Further, in order to make large the dimension h of a recorded dot in a vertical direction so that a continuous, vertical line can be formed of plural dots, it is required to pass a large current through each heating element, and therefore the dimension w of the recorded dot in a horizontal direction further increases.

As mentioned above, according to the conventional thermal head, a figure or character having a thick vertical line and a thin horizontal line is recorded. The width of the vertical line increases and the width of the horizontal line decreases, as the recording speed becomes higher.

In order to solve the problem resulting from the relation H<P, a thermal head shown in FIG. 2 has been proposed in which heating elements 4a to 4g are arranged in two columns so as to form a zigzag, thereby obtaining a relation H>P, and heating elements in a first column are made different in current flowing time from heating elements in a second column so that one continuous vertical line can be recorded by the heating elements in the first and second columns. Although the relation H>P is achieved by the arrangement shown in FIG. 2, the problem with respect to a decrease in resistance of each heating element caused by reducing the dimension W cannot be solved by this arrangement, and therefore the relation W>H remains as it is. Further, in the arrangement of FIG. 2, the heating elements in the first column and those in the second column are alternately supplied with a current so as to record dots at the same positions on recording paper, and thus a distance between the first and second columns is made equal to (N+1/2)P, where N is a positive integer.

Further, a common wiring conductor 2h' is disposed between the first and second columns, and wiring conductors 3a' to 3g' starting from heating elements 4a to 4g are first parallel to a horizontal direction and then bent downward to be connected to a drive circuit. Accordingly, the thermal head of FIG. 2 has a large width in a horizontal direction. Thus, a high pressure is required to sufficiently press the thermal head against the thermal recording medium. The use of such a high pressure will bring about other problems.

SUMMARY OF THE INVENTION

It is an object of the present invention to provide a thermal head which can record a dot or figure having a desired shape at high speed, without reducing the resistance of heating element.

In order to attain the above object, according to an aspect of the present invention, there is provided a thermal head which includes a plurality of heating elements each having a heating surface capable of satisfying a relation W<H (where W indicates the dimension of each heating element in the moving direction of the thermal head, and H the dimension of each heating element in a direction intersecting with the moving direction of the thermal head).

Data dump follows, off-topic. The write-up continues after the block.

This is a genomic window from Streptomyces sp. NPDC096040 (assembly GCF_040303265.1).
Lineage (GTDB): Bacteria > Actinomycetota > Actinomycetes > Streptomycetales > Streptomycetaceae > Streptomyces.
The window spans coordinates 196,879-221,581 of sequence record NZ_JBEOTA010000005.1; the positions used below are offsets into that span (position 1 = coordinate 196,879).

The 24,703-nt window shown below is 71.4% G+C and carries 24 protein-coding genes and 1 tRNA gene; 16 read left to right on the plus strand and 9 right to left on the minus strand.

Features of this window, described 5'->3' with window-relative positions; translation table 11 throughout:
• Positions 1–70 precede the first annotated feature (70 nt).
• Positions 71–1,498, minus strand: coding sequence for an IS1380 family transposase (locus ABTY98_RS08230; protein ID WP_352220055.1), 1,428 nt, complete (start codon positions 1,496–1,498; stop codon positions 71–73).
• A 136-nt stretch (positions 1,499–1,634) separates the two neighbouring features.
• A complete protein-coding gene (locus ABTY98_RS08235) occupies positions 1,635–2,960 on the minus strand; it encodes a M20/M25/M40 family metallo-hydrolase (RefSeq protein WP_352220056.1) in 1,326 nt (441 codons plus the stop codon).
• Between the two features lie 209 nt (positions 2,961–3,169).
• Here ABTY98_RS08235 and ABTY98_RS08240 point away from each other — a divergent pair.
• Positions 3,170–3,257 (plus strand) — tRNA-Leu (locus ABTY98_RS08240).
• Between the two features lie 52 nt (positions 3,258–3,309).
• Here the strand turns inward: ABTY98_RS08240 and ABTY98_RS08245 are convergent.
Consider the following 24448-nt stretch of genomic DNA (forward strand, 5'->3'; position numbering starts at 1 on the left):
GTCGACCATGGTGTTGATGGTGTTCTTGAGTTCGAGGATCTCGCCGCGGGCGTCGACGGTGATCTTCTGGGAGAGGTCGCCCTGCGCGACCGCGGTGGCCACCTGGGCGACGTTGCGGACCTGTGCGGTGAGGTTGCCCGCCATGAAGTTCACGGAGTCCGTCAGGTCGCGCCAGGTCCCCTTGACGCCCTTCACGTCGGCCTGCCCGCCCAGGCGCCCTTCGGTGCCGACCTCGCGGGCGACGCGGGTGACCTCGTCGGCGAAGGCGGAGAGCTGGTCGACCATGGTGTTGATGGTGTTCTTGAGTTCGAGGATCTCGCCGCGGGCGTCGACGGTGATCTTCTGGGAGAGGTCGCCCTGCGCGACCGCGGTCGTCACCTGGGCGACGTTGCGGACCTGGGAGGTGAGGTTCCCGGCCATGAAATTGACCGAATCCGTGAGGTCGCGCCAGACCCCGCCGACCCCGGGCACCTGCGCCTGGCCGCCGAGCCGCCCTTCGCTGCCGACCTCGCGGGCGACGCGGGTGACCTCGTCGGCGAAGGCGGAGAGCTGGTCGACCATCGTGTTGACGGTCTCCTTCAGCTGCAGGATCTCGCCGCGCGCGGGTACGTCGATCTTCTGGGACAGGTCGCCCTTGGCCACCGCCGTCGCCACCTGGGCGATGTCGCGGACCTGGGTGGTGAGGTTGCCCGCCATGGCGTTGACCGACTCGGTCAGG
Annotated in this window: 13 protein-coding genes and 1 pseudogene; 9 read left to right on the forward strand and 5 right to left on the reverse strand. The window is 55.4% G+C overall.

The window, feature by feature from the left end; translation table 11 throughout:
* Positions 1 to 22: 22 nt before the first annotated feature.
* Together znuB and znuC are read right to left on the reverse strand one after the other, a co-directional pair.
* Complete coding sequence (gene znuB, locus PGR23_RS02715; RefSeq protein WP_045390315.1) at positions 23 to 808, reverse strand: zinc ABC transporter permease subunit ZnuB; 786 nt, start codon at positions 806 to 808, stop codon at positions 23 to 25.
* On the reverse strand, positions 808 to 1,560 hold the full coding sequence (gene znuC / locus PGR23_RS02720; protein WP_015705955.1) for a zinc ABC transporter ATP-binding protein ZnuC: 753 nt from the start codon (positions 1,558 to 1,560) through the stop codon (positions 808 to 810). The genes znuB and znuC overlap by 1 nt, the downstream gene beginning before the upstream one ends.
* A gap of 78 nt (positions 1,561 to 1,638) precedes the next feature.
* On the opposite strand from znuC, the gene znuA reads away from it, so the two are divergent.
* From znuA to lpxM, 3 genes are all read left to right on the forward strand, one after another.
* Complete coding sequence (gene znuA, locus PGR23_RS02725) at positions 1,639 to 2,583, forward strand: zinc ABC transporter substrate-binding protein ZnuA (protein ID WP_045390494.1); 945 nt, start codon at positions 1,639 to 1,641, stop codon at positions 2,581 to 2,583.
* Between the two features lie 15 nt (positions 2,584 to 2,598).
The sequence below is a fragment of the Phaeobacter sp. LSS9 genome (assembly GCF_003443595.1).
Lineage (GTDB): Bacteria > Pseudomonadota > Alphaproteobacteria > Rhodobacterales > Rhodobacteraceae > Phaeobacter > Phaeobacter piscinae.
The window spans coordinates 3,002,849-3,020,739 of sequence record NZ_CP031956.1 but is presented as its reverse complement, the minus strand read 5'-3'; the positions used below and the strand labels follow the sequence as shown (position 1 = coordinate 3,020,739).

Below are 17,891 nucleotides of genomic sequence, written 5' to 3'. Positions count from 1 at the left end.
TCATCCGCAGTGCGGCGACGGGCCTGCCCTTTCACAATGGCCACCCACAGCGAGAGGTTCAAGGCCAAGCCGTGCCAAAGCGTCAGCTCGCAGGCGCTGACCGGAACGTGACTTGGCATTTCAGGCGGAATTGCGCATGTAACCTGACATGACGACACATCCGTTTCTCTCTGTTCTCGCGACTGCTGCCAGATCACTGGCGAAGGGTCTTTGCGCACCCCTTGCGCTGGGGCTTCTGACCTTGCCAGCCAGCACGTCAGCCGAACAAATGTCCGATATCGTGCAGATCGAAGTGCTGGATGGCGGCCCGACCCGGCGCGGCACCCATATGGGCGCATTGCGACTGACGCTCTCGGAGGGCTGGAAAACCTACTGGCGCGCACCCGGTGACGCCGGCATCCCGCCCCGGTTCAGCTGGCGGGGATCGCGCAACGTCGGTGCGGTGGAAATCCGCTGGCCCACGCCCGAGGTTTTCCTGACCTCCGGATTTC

Further, according to another aspect of the present invention, the heating elements are disposed along a direction oblique with respect to the moving direction of the thermal head, while making a distance P' between adjacent heating elements in the moving direction of the thermal head larger than the dimension W, wiring conductors from the heating elements are extended along a direction perpendicular to the moving direction of the thermal head, to be able to freely select the length of each wiring conductor, and the dimension W of each heating element in the moving direction of the thermal head is made small to increase the resistance of each heating element, thereby reducing an electric current supplied to each heating element.

BRIEF DESCRIPTION OF THE DRAWINGS

FIGS. 1 and 2 are schematic diagrams showing the arrangement of heating elements and wiring conductors in two conventional thermal heads.

FIG. 3 is a perspective view showing the printing mechanism of a dot-matrix Chinese character printer of thermal transfer type which uses a thermal head according to the present invention.

FIG. 4 is a block diagram showing the circuit configuration of the printer shown in FIG. 3.

FIGS. 5 and 6 are schematic diagrams showing the arrangement of heating elements and wiring conductors in two embodiments of a thermal head according to the present invention, and showing the forms of the heating elements and wiring conductors.

FIG. 7 is a plan view showing a thermal head which is used in the printer of FIG. 3 and has the arrangement of FIG. 6.

FIG. 8 is a circuit diagram showing the connection of heating elements to a drive circuit in the thermal head of FIG. 7.

FIG. 9 is a time chart for explaining the recording operation of the printer of FIG. 3.

DESCRIPTION OF THE PREFERRED EMBODIMENTS

FIG. 3 is a perspective view showing the printing mechanism of a dot-matrix Chinese character printer of thermal transfer type which uses a thermal head according to the present invention.